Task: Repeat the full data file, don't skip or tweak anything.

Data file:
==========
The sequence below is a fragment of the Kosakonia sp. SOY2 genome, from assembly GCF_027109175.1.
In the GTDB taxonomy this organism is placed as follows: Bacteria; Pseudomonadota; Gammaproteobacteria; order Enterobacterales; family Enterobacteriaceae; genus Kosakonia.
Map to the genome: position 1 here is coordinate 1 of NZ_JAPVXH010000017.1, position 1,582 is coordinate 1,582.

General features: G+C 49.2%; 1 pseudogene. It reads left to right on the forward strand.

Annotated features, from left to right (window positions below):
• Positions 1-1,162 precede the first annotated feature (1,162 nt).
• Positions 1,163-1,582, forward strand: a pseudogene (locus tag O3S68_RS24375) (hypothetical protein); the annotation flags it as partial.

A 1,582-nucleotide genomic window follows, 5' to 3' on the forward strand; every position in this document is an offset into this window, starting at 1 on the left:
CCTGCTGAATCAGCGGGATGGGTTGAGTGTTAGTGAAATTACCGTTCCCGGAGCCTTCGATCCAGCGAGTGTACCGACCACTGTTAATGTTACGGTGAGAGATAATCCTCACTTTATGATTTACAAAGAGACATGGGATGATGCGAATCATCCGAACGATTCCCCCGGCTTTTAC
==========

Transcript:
The sequence below is a fragment of the Kosakonia sp. SOY2 genome, from assembly GCF_027109175.1.
In the GTDB taxonomy this organism is placed as follows: Bacteria; Pseudomonadota; Gammaproteobacteria; order Enterobacterales; family Enterobacteriaceae; genus Kosakonia.
Map to the genome: position 1 here is coordinate 1 of NZ_JAPVXH010000017.1, position 1,582 is coordinate 1,582.

General features: G+C 49.2%; 1 pseudogene. It reads left to right on the forward strand.

Annotated features, from left to right (window positions below):
• Positions 1-1,162 precede the first annotated feature (1,162 nt).
• Positions 1,163-1,582, forward strand: a pseudogene (locus tag O3S68_RS24375) (hypothetical protein); the annotation flags it as partial.

A 1,582-nucleotide genomic window follows, 5' to 3' on the forward strand; every position in this document is an offset into this window, starting at 1 on the left:
CCTGCTGAATCAGCGGGATGGGTTGAGTGTTAGTGAAATTACCGTTCCCGGAGCCTTCGATCCAGCGAGTGTACCGACCACTGTTAATGTTACGGTGAGAGATAATCCTCACTTTATGATTTACAAAGAGACATGGGATGATGCGAATCATCCGAACGATTCCCCCGGCTTTTAC